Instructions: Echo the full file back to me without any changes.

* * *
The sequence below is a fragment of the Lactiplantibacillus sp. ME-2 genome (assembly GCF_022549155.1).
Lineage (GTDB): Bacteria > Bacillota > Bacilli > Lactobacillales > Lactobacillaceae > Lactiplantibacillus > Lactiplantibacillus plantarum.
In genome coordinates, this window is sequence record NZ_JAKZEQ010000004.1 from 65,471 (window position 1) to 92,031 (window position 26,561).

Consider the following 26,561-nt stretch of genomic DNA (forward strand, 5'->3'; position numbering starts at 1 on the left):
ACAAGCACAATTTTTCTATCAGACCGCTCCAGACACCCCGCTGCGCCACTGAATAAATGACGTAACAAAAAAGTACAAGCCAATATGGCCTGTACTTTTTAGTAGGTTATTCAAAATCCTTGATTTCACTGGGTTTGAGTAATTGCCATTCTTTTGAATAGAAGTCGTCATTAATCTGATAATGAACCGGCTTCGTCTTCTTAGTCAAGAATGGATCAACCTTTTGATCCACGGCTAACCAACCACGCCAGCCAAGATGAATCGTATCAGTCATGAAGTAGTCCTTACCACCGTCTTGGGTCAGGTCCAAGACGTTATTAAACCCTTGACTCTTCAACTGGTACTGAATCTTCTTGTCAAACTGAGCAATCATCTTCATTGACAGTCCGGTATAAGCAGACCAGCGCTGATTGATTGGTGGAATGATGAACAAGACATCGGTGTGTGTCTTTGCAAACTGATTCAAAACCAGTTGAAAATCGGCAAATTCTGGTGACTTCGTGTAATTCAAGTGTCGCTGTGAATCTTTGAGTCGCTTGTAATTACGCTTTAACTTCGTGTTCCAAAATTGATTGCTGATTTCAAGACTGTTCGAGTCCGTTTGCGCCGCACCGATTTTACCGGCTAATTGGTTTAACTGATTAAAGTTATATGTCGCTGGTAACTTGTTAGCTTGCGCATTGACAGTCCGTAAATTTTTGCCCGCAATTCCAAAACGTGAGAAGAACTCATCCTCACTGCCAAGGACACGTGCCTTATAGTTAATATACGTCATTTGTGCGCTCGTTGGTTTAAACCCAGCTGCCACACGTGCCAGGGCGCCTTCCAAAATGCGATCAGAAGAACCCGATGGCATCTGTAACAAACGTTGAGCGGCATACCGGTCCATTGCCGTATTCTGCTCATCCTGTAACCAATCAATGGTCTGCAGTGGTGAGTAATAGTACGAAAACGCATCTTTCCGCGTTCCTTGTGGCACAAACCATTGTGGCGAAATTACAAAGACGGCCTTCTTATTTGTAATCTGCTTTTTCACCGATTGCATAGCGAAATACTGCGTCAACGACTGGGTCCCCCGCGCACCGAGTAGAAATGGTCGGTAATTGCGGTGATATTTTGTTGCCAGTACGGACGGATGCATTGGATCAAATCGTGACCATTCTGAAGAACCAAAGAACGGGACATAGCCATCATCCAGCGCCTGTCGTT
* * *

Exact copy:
The sequence below is a fragment of the Lactiplantibacillus sp. ME-2 genome (assembly GCF_022549155.1).
Lineage (GTDB): Bacteria > Bacillota > Bacilli > Lactobacillales > Lactobacillaceae > Lactiplantibacillus > Lactiplantibacillus plantarum.
In genome coordinates, this window is sequence record NZ_JAKZEQ010000004.1 from 65,471 (window position 1) to 92,031 (window position 26,561).

Consider the following 26,561-nt stretch of genomic DNA (forward strand, 5'->3'; position numbering starts at 1 on the left):
ACAAGCACAATTTTTCTATCAGACCGCTCCAGACACCCCGCTGCGCCACTGAATAAATGACGTAACAAAAAAGTACAAGCCAATATGGCCTGTACTTTTTAGTAGGTTATTCAAAATCCTTGATTTCACTGGGTTTGAGTAATTGCCATTCTTTTGAATAGAAGTCGTCATTAATCTGATAATGAACCGGCTTCGTCTTCTTAGTCAAGAATGGATCAACCTTTTGATCCACGGCTAACCAACCACGCCAGCCAAGATGAATCGTATCAGTCATGAAGTAGTCCTTACCACCGTCTTGGGTCAGGTCCAAGACGTTATTAAACCCTTGACTCTTCAACTGGTACTGAATCTTCTTGTCAAACTGAGCAATCATCTTCATTGACAGTCCGGTATAAGCAGACCAGCGCTGATTGATTGGTGGAATGATGAACAAGACATCGGTGTGTGTCTTTGCAAACTGATTCAAAACCAGTTGAAAATCGGCAAATTCTGGTGACTTCGTGTAATTCAAGTGTCGCTGTGAATCTTTGAGTCGCTTGTAATTACGCTTTAACTTCGTGTTCCAAAATTGATTGCTGATTTCAAGACTGTTCGAGTCCGTTTGCGCCGCACCGATTTTACCGGCTAATTGGTTTAACTGATTAAAGTTATATGTCGCTGGTAACTTGTTAGCTTGCGCATTGACAGTCCGTAAATTTTTGCCCGCAATTCCAAAACGTGAGAAGAACTCATCCTCACTGCCAAGGACACGTGCCTTATAGTTAATATACGTCATTTGTGCGCTCGTTGGTTTAAACCCAGCTGCCACACGTGCCAGGGCGCCTTCCAAAATGCGATCAGAAGAACCCGATGGCATCTGTAACAAACGTTGAGCGGCATACCGGTCCATTGCCGTATTCTGCTCATCCTGTAACCAATCAATGGTCTGCAGTGGTGAGTAATAGTACGAAAACGCATCTTTCCGCGTTCCTTGTGGCACAAACCATTGTGGCGAAATTACAAAGACGGCCTTCTTATTTGTAATCTGCTTTTTCACCGATTGCATAGCGAAATACTGCGTCAACGACTGGGTCCCCCGCGCACCGAGTAGAAATGGTCGGTAATTGCGGTGATATTTTGTTGCCAGTACGGACGGATGCATTGGATCAAATCGTGACCATTCTGAAGAACCAAAGAACGGGACATAGCCATCATCCAGCGCCTGTCGTT